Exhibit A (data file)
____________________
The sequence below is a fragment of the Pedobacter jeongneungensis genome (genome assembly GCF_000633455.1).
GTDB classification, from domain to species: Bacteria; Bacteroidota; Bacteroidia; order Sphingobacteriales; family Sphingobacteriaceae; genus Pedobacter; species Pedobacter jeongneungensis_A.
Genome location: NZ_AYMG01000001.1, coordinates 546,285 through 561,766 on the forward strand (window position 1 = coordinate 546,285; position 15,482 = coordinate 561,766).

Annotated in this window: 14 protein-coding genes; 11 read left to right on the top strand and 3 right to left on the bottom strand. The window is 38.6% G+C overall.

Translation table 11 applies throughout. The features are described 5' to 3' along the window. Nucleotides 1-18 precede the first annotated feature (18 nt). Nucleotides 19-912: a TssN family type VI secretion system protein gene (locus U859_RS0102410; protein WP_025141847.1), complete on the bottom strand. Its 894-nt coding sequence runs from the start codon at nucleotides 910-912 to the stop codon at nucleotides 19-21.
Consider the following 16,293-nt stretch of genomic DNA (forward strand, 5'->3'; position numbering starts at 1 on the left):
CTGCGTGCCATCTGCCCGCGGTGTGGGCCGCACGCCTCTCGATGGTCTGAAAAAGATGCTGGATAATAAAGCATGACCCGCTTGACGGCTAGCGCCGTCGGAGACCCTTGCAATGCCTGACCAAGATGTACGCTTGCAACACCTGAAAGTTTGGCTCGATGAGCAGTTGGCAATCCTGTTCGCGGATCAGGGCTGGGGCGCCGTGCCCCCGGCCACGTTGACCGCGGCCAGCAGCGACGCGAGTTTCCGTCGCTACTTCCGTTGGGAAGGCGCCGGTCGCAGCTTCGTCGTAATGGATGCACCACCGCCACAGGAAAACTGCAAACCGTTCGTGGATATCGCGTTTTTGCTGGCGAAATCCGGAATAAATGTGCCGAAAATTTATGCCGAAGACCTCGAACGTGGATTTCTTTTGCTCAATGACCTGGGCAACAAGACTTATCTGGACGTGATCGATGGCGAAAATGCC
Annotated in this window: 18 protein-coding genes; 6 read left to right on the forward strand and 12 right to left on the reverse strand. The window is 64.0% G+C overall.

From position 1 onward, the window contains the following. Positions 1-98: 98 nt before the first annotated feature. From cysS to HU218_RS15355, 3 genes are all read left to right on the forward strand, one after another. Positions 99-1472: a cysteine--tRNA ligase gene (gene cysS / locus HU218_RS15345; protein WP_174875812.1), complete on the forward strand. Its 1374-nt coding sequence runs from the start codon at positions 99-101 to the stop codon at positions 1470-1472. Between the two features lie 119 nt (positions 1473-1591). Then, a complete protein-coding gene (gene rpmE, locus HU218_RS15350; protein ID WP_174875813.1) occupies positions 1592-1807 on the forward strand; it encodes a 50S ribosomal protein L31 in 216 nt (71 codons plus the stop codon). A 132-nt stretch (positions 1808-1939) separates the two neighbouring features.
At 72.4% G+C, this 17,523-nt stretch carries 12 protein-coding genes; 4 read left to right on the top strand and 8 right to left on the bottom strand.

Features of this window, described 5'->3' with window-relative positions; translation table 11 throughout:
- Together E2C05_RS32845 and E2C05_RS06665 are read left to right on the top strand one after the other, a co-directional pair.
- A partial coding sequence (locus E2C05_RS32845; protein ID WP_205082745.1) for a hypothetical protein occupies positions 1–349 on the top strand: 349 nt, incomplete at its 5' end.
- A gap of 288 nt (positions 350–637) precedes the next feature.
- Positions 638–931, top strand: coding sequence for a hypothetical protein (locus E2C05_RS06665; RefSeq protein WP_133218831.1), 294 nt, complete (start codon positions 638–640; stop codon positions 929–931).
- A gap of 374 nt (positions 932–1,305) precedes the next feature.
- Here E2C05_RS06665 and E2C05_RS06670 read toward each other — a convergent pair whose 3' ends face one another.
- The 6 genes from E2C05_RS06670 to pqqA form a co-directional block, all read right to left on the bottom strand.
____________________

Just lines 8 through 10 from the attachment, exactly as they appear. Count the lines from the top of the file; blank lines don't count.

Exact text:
Annotated in this window: 18 protein-coding genes; 6 read left to right on the forward strand and 12 right to left on the reverse strand. The window is 64.0% G+C overall.

From position 1 onward, the window contains the following. Positions 1-98: 98 nt before the first annotated feature. From cysS to HU218_RS15355, 3 genes are all read left to right on the forward strand, one after another. Positions 99-1472: a cysteine--tRNA ligase gene (gene cysS / locus HU218_RS15345; protein WP_174875812.1), complete on the forward strand. Its 1374-nt coding sequence runs from the start codon at positions 99-101 to the stop codon at positions 1470-1472. Between the two features lie 119 nt (positions 1473-1591). Then, a complete protein-coding gene (gene rpmE, locus HU218_RS15350; protein ID WP_174875813.1) occupies positions 1592-1807 on the forward strand; it encodes a 50S ribosomal protein L31 in 216 nt (71 codons plus the stop codon). A 132-nt stretch (positions 1808-1939) separates the two neighbouring features.
At 72.4% G+C, this 17,523-nt stretch carries 12 protein-coding genes; 4 read left to right on the top strand and 8 right to left on the bottom strand.